Ransom v. Winn/Opinion of the Court
This is an appeal from the circuit court of the United States for the District of Columbia.
The proceedings on which the appeal was taken were had on a petition of the appellant, Ransom, in the circuit court of the District, stating that he was the creditor of the intestate for $8,113.48, a balance due on merchandise furnished, and other matters of account. An account was filed with the petition, showing the items charged, and he prayed to be made a party in a suit pending; and he adopts the allegations and prayers of the bill, and calls upon the defendants to answer, &c.
No answer was filed by the defendants, nor does any part of the original bill to which reference is made, or any proceeding in that suit, appear on the record.
An account is stated of the value of produce purchased by Ransom, and forwarded to Thomas J. Davis, and priced as of the 28th May, 1847, which, in the whole, amounted to $31,879.80. The entire expenditure in purchasing the produce, including losses, amounted to the sum of $21,280.43, leaving a profit of $10,599.37. A further account is stated in detail of purchases of grain amounting to a large sum. An auditor was appointed by the court, who, in a long report, states the correspondence between Ransom and Davis, which conduces to show that Ransom was engaged in purchasing wheat and other grain, to be forwarded to Davis, who owned a mill in Georgetown. Exceptions were taken to the report of the auditor, and the court ordered that the cause be again referred to him, with instructions to take such testimony as may be offered by Ransom, on the points mentioned in his affidavit filed in the cause; and that he report to this court, as soon as convenient, the substance of such testimony, and what changes, if any, such additional testimony may render proper in the report heretofore made by said auditor in reference to said claim.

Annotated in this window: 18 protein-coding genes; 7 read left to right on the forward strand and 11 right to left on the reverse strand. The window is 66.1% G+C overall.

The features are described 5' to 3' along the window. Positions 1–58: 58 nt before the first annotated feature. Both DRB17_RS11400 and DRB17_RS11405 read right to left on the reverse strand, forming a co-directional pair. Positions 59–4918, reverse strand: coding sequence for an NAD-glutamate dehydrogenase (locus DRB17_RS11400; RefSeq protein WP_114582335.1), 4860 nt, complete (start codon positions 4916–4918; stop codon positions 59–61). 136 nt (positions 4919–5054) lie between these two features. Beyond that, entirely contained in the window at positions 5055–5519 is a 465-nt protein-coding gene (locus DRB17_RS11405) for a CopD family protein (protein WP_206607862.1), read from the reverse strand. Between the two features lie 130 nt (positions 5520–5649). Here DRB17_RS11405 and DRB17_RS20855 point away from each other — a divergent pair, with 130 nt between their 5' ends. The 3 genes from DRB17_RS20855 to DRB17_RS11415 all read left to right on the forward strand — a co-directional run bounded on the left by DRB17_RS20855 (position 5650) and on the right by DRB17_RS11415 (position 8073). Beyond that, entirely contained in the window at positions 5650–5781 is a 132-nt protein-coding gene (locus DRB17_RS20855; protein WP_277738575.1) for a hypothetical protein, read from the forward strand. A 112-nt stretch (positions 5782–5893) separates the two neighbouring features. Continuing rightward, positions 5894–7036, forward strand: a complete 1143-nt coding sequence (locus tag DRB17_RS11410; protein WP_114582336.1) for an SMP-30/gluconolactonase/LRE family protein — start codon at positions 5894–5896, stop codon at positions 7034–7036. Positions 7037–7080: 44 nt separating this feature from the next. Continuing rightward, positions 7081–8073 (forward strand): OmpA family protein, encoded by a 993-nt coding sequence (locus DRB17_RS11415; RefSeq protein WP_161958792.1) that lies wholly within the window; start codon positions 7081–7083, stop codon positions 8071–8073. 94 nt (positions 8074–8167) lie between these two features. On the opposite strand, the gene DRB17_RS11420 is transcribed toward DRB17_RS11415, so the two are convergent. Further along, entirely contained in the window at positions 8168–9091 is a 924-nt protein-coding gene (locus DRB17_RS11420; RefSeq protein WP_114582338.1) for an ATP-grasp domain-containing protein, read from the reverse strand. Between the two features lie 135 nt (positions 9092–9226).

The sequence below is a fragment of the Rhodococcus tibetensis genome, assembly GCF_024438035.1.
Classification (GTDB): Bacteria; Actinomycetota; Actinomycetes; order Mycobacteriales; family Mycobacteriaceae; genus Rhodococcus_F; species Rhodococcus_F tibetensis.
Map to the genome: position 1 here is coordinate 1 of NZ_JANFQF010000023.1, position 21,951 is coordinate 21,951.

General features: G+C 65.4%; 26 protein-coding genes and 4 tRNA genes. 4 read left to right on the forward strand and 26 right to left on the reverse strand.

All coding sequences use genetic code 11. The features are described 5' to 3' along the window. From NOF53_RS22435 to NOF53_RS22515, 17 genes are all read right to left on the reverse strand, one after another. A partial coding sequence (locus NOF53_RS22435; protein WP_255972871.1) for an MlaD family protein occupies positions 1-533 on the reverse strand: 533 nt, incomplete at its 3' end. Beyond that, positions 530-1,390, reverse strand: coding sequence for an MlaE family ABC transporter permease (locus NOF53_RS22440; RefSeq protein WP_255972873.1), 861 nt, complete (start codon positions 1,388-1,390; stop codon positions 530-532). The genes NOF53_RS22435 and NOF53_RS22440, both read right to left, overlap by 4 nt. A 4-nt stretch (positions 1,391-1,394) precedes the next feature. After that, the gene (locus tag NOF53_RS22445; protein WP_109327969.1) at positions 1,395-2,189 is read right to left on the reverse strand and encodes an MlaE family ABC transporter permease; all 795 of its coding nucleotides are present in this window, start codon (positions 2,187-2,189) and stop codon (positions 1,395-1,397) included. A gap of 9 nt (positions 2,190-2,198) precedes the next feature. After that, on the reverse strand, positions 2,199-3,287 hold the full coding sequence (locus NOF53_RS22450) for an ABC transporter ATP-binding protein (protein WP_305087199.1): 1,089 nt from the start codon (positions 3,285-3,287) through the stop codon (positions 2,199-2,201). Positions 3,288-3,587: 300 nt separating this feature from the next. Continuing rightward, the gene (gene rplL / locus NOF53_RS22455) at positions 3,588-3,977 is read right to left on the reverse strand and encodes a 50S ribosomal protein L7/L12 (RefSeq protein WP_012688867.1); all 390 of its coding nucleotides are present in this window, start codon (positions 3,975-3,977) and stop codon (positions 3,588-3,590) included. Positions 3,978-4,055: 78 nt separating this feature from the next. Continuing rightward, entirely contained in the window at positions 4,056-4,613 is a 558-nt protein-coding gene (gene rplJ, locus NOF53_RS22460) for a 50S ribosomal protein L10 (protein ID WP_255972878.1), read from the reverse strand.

The auditor returned the additional testimony which he took, but made no alteration in his former report. It was admitted in the argument that the estate of Davis was insolvent, and the object of Ransom seemed to be, to enforce his claim against the estate of Davis in preference to other creditors.
From the record, the nature of the suit, in which Ransom prayed to become a party, does not appear. It may have been a suit by other creditors, but no notice is taken of them in the subsequent proceeding, nor is there any pleading except the petition to be made a party. This proceeding is irregular, and cannot be sustained. The exceptions to the report of the auditor were overruled by the circuit court, and the petition of Ransom was dismissed.
Where a chancery suit involves matters of account, the action of a master should be had in the inferior court, and the items admitted or rejected should be stated, so that exception may be taken to the particular items or class of items, and such a case should be brought before this court on the rulings of the exceptions by the circuit court.
The bill is dismissed at the plaintiff's costs, without prejudice.